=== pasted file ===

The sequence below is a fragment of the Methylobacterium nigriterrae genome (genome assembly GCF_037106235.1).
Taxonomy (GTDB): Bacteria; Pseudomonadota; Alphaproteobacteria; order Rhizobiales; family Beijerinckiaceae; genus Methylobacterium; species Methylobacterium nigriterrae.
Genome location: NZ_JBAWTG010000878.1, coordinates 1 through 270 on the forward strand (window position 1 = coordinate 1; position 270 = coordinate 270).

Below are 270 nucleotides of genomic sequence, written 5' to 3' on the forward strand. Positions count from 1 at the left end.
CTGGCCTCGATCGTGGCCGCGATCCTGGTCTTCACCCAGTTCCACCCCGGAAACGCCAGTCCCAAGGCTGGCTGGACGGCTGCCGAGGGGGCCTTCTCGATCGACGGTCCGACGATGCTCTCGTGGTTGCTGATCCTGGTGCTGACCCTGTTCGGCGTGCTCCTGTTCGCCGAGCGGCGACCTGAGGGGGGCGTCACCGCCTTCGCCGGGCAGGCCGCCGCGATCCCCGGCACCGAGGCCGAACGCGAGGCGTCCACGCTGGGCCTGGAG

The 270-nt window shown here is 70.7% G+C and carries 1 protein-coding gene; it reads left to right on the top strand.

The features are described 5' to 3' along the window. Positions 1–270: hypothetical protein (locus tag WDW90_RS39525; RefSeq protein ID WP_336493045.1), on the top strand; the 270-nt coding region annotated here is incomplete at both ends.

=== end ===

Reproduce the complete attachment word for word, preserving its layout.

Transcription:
The sequence below is a fragment of the Methylobacterium nigriterrae genome (genome assembly GCF_037106235.1).
Taxonomy (GTDB): Bacteria; Pseudomonadota; Alphaproteobacteria; order Rhizobiales; family Beijerinckiaceae; genus Methylobacterium; species Methylobacterium nigriterrae.
Genome location: NZ_JBAWTG010000878.1, coordinates 1 through 270 on the forward strand (window position 1 = coordinate 1; position 270 = coordinate 270).

Below are 270 nucleotides of genomic sequence, written 5' to 3' on the forward strand. Positions count from 1 at the left end.
CTGGCCTCGATCGTGGCCGCGATCCTGGTCTTCACCCAGTTCCACCCCGGAAACGCCAGTCCCAAGGCTGGCTGGACGGCTGCCGAGGGGGCCTTCTCGATCGACGGTCCGACGATGCTCTCGTGGTTGCTGATCCTGGTGCTGACCCTGTTCGGCGTGCTCCTGTTCGCCGAGCGGCGACCTGAGGGGGGCGTCACCGCCTTCGCCGGGCAGGCCGCCGCGATCCCCGGCACCGAGGCCGAACGCGAGGCGTCCACGCTGGGCCTGGAG

The 270-nt window shown here is 70.7% G+C and carries 1 protein-coding gene; it reads left to right on the top strand.

The features are described 5' to 3' along the window. Positions 1–270: hypothetical protein (locus tag WDW90_RS39525; RefSeq protein ID WP_336493045.1), on the top strand; the 270-nt coding region annotated here is incomplete at both ends.